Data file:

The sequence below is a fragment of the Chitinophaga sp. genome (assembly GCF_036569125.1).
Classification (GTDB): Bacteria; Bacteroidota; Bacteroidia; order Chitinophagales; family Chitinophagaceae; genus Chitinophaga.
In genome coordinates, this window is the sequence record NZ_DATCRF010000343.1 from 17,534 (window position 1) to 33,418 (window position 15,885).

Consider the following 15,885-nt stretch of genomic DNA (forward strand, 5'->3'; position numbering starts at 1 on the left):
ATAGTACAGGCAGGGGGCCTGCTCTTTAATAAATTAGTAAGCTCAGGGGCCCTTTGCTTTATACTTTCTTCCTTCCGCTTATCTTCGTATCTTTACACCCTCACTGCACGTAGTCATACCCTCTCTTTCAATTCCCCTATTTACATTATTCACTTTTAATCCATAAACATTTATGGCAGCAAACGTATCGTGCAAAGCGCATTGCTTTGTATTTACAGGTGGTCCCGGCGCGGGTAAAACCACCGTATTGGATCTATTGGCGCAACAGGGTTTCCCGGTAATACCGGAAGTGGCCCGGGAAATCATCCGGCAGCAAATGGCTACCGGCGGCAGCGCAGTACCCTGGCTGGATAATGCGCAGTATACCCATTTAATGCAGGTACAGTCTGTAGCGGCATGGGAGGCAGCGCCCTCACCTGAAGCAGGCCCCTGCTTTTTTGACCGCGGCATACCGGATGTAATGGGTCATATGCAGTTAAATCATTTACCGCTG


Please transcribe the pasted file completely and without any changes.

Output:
The sequence below is a fragment of the Chitinophaga sp. genome (assembly GCF_036569125.1).
Classification (GTDB): Bacteria; Bacteroidota; Bacteroidia; order Chitinophagales; family Chitinophagaceae; genus Chitinophaga.
In genome coordinates, this window is the sequence record NZ_DATCRF010000343.1 from 17,534 (window position 1) to 33,418 (window position 15,885).

Consider the following 15,885-nt stretch of genomic DNA (forward strand, 5'->3'; position numbering starts at 1 on the left):
ATAGTACAGGCAGGGGGCCTGCTCTTTAATAAATTAGTAAGCTCAGGGGCCCTTTGCTTTATACTTTCTTCCTTCCGCTTATCTTCGTATCTTTACACCCTCACTGCACGTAGTCATACCCTCTCTTTCAATTCCCCTATTTACATTATTCACTTTTAATCCATAAACATTTATGGCAGCAAACGTATCGTGCAAAGCGCATTGCTTTGTATTTACAGGTGGTCCCGGCGCGGGTAAAACCACCGTATTGGATCTATTGGCGCAACAGGGTTTCCCGGTAATACCGGAAGTGGCCCGGGAAATCATCCGGCAGCAAATGGCTACCGGCGGCAGCGCAGTACCCTGGCTGGATAATGCGCAGTATACCCATTTAATGCAGGTACAGTCTGTAGCGGCATGGGAGGCAGCGCCCTCACCTGAAGCAGGCCCCTGCTTTTTTGACCGCGGCATACCGGATGTAATGGGTCATATGCAGTTAAATCATTTACCGCTG